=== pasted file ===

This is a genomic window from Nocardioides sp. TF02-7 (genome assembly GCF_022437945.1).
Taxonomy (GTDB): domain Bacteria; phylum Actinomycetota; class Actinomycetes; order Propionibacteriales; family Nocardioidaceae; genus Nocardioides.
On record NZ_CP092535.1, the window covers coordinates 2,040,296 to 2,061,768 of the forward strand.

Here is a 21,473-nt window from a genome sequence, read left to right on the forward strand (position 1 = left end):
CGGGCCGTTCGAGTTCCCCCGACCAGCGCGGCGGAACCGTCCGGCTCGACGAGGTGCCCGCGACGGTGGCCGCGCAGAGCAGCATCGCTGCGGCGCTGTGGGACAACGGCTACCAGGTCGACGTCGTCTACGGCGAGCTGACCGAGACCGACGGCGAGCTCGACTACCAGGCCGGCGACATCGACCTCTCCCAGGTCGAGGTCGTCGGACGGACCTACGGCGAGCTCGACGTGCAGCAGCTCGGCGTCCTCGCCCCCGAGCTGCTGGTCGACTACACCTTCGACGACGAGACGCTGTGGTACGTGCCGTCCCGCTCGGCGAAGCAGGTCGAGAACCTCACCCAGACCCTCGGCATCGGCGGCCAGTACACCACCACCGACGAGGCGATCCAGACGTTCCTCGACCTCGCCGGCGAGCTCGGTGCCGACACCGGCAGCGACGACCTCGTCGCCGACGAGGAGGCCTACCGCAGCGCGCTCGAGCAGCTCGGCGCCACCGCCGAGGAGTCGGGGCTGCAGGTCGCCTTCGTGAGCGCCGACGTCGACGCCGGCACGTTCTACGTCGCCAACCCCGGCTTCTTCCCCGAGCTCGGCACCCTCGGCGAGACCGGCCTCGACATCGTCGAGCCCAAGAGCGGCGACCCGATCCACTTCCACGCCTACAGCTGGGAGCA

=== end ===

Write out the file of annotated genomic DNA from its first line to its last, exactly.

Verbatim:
This is a genomic window from Nocardioides sp. TF02-7 (genome assembly GCF_022437945.1).
Taxonomy (GTDB): domain Bacteria; phylum Actinomycetota; class Actinomycetes; order Propionibacteriales; family Nocardioidaceae; genus Nocardioides.
On record NZ_CP092535.1, the window covers coordinates 2,040,296 to 2,061,768 of the forward strand.

Here is a 21,473-nt window from a genome sequence, read left to right on the forward strand (position 1 = left end):
CGGGCCGTTCGAGTTCCCCCGACCAGCGCGGCGGAACCGTCCGGCTCGACGAGGTGCCCGCGACGGTGGCCGCGCAGAGCAGCATCGCTGCGGCGCTGTGGGACAACGGCTACCAGGTCGACGTCGTCTACGGCGAGCTGACCGAGACCGACGGCGAGCTCGACTACCAGGCCGGCGACATCGACCTCTCCCAGGTCGAGGTCGTCGGACGGACCTACGGCGAGCTCGACGTGCAGCAGCTCGGCGTCCTCGCCCCCGAGCTGCTGGTCGACTACACCTTCGACGACGAGACGCTGTGGTACGTGCCGTCCCGCTCGGCGAAGCAGGTCGAGAACCTCACCCAGACCCTCGGCATCGGCGGCCAGTACACCACCACCGACGAGGCGATCCAGACGTTCCTCGACCTCGCCGGCGAGCTCGGTGCCGACACCGGCAGCGACGACCTCGTCGCCGACGAGGAGGCCTACCGCAGCGCGCTCGAGCAGCTCGGCGCCACCGCCGAGGAGTCGGGGCTGCAGGTCGCCTTCGTGAGCGCCGACGTCGACGCCGGCACGTTCTACGTCGCCAACCCCGGCTTCTTCCCCGAGCTCGGCACCCTCGGCGAGACCGGCCTCGACATCGTCGAGCCCAAGAGCGGCGACCCGATCCACTTCCACGCCTACAGCTGGGAGCA